It is an important launch. Toyota knew it had to catch up with the competition in terms of comfort and quietness. It aimed to surpass them and got a whole new emotional response. Given the extra comfort, Toyota is hoping that here and in Europe the Hilux might become a lifestyle choice, but probably just not yet.
If the Apocalypse happens and I have to do a runner from hordes of zombies marching on Phibsboro, the Hilux will be my lifestyle choice. My colleague, Irish Times motoring editor Michael McAleer who was my co-driver in Namibia, told me that Top Gear had turned Hilux into an icon. He later wrote that "The Clarkson-era show bought an 18-year-old Hilux diesel with 190,000 miles on the clock. It then proceeded to crash it into a tree, submerge it in the ocean, hit it with a wrecking ball and set it on fire. The piece de resistance was to place it atop a tower block that was then demolished in a controlled explosion. Still it kept running."
But what of the new one which we drove across the Tropic of Capricorn and for hundreds of miles across the Namib desert, up mountains and down the almost sheer cliff faces of dunes?
It isn't really my area of expertise, though the comfort, off-road abilities and pure rugged handsomeness intrigued me, though I am beginning to sound very tri-sexual - men, women and machines. Oh, well, take it when you can is the mantra of the over-60s.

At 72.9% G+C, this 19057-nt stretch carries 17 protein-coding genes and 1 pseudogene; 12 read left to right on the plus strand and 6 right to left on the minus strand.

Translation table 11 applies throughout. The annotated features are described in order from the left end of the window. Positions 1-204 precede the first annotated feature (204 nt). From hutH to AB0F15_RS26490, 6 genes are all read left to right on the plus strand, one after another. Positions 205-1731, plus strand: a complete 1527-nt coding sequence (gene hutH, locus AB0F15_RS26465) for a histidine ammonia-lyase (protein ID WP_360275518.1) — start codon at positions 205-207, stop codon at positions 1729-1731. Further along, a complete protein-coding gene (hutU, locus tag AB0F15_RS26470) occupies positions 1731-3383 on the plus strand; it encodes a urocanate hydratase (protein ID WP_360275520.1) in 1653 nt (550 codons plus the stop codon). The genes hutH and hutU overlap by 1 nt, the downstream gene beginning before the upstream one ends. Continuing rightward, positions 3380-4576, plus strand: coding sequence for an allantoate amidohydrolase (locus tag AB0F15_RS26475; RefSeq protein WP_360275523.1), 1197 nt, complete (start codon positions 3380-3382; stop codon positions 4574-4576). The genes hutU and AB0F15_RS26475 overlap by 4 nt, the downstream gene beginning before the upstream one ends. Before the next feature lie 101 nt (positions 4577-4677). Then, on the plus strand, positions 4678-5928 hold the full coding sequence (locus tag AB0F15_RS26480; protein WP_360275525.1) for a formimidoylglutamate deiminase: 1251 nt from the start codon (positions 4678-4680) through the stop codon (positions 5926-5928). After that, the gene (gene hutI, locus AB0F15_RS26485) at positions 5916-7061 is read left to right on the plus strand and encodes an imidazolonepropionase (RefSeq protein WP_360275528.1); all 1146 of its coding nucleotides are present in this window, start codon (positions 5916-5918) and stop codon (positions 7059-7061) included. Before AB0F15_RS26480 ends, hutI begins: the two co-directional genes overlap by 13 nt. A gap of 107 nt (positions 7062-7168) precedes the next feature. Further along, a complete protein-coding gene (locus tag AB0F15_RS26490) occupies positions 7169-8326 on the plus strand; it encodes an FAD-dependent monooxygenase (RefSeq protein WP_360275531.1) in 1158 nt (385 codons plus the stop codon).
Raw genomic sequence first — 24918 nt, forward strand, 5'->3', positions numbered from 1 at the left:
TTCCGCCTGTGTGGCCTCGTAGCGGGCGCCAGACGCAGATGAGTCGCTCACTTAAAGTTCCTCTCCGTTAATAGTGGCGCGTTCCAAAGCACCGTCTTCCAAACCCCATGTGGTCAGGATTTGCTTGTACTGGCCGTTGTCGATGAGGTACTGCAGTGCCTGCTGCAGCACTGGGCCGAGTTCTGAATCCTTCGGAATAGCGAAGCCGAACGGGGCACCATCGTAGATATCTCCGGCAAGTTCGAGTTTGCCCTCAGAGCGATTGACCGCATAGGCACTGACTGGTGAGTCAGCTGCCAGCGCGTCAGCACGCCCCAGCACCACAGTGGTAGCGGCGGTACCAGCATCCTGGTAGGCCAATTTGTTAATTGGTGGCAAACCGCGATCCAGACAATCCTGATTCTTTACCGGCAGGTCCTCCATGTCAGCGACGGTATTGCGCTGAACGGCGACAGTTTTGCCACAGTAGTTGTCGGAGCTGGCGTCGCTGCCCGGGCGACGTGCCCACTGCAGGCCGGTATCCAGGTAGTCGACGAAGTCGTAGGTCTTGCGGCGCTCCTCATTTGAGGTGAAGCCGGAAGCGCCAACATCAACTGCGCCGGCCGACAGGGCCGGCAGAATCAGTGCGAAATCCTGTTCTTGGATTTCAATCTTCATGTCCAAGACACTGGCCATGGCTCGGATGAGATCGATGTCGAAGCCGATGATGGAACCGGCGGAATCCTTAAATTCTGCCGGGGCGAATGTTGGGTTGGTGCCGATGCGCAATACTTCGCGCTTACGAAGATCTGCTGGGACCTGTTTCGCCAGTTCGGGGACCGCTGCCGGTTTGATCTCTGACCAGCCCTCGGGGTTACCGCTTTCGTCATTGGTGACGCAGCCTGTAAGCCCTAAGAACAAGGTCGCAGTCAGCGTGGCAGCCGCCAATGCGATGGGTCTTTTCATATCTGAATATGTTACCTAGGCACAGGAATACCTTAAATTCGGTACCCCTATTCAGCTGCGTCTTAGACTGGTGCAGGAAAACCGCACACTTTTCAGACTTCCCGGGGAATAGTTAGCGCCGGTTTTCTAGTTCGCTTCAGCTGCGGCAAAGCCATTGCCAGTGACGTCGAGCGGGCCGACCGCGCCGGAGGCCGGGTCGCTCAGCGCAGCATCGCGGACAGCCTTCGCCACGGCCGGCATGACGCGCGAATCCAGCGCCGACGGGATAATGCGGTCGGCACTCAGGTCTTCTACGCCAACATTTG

The top 4x4 magazine in southern Africa is Drive Out. Last month's issue features "Hilux vs The Rest . . . the bakkie fight to beat the winter chill" and pits Toyota's latest model against the Volkswagen Amarok, Ford Ranger and the Isuzu KB300, announcing: "Let's be honest, the arrival of a new bakkie, especially a new Hilux, is about as contentious as the choice of a new Springbok coach" (Nissan and Mitsubishi weren't included as the latest models are yet to arrive.) After absolutely exhaustive tests, Jaco Kirsten, the magazine's editor, and three colleagues plump for the Ford Ranger - just. Jaco adds that "both of them can do almost everything equally well, both are capable off-roaders, have modern interiors and superb on-road handling". He finishes by asking if the Hilux has leapfrogged the Ranger as a total package. "The answer is no. That doesn't necessarily say something negative about the Hilux. Rather, it tells us just how good modern double-cab bakkies have become."
However, that was tough Africa; as an SUV driver over here - and I draw support from Autocar, commercial motor magazines and other publications - I was so impressed with the Hilux ease of control when given the confidence to really let rip. Once done, it was so rewarding. It didn't feel like driving a commercial and never a van.
I wonder about the touchscreen and some pretty flimsy cup-holders. They might not survive the Hilux's otherwise long life.
The 2.4 diesel is a bit noisy to start up - especially at 6.30am in an African bush camp - but the automatic version is a dream to use.
The general view is that the new Hilux is a massive improvement on its predecessor which will put it in a stronger position than before. Prices for the double-cab version start at €36,500. There will be a lot of takers.